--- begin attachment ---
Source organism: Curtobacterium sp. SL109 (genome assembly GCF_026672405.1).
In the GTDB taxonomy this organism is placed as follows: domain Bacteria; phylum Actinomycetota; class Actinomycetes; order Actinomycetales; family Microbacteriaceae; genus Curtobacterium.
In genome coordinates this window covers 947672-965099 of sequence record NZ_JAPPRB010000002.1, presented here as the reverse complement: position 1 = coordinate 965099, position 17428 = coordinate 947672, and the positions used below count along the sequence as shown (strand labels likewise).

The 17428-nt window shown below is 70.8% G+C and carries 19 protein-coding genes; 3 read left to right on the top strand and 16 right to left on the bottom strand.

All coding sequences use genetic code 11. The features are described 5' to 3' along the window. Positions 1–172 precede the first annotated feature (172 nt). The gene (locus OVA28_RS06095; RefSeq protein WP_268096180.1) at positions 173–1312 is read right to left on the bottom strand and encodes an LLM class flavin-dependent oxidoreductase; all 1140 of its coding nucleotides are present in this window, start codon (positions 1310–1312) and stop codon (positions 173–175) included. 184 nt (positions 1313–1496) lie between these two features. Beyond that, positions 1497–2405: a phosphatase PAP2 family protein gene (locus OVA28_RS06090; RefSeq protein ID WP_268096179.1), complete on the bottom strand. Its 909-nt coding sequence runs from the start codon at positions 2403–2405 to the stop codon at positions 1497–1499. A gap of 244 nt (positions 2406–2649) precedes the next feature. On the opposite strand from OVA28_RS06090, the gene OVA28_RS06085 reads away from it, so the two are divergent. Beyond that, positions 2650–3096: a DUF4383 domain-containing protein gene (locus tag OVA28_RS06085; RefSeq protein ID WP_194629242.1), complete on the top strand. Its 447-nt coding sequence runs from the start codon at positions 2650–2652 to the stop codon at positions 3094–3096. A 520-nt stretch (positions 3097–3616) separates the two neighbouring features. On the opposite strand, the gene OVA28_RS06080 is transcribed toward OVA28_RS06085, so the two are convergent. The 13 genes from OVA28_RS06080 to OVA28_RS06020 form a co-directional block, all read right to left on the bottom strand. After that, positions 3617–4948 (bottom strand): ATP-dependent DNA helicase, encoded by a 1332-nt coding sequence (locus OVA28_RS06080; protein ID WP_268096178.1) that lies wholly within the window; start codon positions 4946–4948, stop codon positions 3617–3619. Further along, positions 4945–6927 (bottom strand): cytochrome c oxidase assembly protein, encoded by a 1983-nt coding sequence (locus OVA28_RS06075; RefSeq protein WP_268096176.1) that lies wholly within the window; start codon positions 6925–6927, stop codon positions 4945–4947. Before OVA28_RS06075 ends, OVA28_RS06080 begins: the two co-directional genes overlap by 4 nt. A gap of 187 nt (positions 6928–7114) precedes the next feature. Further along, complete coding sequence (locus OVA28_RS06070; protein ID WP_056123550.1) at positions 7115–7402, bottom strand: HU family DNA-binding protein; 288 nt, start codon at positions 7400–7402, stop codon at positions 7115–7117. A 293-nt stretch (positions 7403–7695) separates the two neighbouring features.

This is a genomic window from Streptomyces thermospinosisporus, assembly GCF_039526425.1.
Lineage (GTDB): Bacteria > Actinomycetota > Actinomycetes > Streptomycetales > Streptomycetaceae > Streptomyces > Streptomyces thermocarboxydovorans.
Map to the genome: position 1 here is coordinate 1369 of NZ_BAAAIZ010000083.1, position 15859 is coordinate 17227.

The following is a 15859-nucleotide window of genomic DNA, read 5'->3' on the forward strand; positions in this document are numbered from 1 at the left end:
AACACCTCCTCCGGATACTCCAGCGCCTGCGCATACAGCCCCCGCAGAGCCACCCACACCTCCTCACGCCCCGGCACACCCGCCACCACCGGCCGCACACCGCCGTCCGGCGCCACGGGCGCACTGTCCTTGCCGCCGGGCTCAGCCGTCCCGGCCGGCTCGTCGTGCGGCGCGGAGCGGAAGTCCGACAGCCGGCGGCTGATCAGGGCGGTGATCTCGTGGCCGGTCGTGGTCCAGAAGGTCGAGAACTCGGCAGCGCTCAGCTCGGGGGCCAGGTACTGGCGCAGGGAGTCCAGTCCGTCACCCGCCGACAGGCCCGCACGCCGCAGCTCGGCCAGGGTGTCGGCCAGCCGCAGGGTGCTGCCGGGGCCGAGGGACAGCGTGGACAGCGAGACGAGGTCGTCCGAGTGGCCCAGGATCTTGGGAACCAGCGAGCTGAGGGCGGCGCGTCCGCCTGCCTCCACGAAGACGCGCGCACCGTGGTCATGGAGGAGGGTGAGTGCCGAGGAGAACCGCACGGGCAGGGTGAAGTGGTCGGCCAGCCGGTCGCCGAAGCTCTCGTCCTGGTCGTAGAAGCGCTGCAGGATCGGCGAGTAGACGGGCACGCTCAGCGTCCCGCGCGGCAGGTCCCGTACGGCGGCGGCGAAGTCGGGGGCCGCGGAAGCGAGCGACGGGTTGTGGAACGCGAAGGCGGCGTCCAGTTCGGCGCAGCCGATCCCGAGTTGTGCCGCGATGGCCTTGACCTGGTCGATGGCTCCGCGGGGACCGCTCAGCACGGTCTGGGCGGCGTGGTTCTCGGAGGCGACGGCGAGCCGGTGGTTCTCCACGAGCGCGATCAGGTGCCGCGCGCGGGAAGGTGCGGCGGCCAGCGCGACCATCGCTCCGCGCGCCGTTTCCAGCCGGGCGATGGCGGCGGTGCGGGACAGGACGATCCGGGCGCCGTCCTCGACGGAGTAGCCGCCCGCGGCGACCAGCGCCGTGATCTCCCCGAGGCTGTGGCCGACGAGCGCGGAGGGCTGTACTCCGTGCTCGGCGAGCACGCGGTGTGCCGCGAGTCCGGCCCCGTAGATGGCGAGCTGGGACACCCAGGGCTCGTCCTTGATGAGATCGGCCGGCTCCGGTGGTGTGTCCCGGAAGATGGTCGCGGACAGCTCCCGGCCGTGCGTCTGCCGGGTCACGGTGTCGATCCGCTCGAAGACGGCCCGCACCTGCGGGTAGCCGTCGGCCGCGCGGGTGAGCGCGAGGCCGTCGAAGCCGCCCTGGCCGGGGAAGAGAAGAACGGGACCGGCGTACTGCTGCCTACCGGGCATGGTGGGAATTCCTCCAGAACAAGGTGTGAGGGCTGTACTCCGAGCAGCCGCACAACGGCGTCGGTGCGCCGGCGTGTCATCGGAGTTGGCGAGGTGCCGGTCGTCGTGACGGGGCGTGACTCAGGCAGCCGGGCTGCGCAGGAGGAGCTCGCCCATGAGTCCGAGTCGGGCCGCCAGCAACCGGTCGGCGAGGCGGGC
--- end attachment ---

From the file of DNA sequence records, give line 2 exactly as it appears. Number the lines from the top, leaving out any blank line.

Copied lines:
In the GTDB taxonomy this organism is placed as follows: domain Bacteria; phylum Actinomycetota; class Actinomycetes; order Actinomycetales; family Microbacteriaceae; genus Curtobacterium.